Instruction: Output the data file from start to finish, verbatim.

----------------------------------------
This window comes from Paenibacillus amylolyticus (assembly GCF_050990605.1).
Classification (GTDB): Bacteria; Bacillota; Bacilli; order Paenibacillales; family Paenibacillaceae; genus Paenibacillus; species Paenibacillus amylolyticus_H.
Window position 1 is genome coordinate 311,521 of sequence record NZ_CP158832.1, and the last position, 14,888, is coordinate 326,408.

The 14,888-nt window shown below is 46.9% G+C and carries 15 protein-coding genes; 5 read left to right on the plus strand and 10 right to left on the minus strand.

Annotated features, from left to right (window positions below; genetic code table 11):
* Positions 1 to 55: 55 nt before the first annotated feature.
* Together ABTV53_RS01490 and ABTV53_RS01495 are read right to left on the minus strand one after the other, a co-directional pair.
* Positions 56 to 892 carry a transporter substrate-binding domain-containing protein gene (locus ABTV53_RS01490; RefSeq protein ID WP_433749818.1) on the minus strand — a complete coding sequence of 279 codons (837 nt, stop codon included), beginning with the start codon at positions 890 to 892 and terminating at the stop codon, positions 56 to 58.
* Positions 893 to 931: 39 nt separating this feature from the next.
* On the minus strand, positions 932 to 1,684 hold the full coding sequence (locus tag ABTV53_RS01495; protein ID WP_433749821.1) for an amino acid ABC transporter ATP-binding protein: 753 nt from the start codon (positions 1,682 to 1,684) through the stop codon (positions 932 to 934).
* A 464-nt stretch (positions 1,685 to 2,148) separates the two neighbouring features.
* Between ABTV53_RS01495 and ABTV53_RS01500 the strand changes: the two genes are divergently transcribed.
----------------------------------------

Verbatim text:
This window comes from Paenibacillus amylolyticus (assembly GCF_050990605.1).
Classification (GTDB): Bacteria; Bacillota; Bacilli; order Paenibacillales; family Paenibacillaceae; genus Paenibacillus; species Paenibacillus amylolyticus_H.
Window position 1 is genome coordinate 311,521 of sequence record NZ_CP158832.1, and the last position, 14,888, is coordinate 326,408.

The 14,888-nt window shown below is 46.9% G+C and carries 15 protein-coding genes; 5 read left to right on the plus strand and 10 right to left on the minus strand.

Annotated features, from left to right (window positions below; genetic code table 11):
* Positions 1 to 55: 55 nt before the first annotated feature.
* Together ABTV53_RS01490 and ABTV53_RS01495 are read right to left on the minus strand one after the other, a co-directional pair.
* Positions 56 to 892 carry a transporter substrate-binding domain-containing protein gene (locus ABTV53_RS01490; RefSeq protein ID WP_433749818.1) on the minus strand — a complete coding sequence of 279 codons (837 nt, stop codon included), beginning with the start codon at positions 890 to 892 and terminating at the stop codon, positions 56 to 58.
* Positions 893 to 931: 39 nt separating this feature from the next.
* On the minus strand, positions 932 to 1,684 hold the full coding sequence (locus tag ABTV53_RS01495; protein ID WP_433749821.1) for an amino acid ABC transporter ATP-binding protein: 753 nt from the start codon (positions 1,682 to 1,684) through the stop codon (positions 932 to 934).
* A 464-nt stretch (positions 1,685 to 2,148) separates the two neighbouring features.
* Between ABTV53_RS01495 and ABTV53_RS01500 the strand changes: the two genes are divergently transcribed.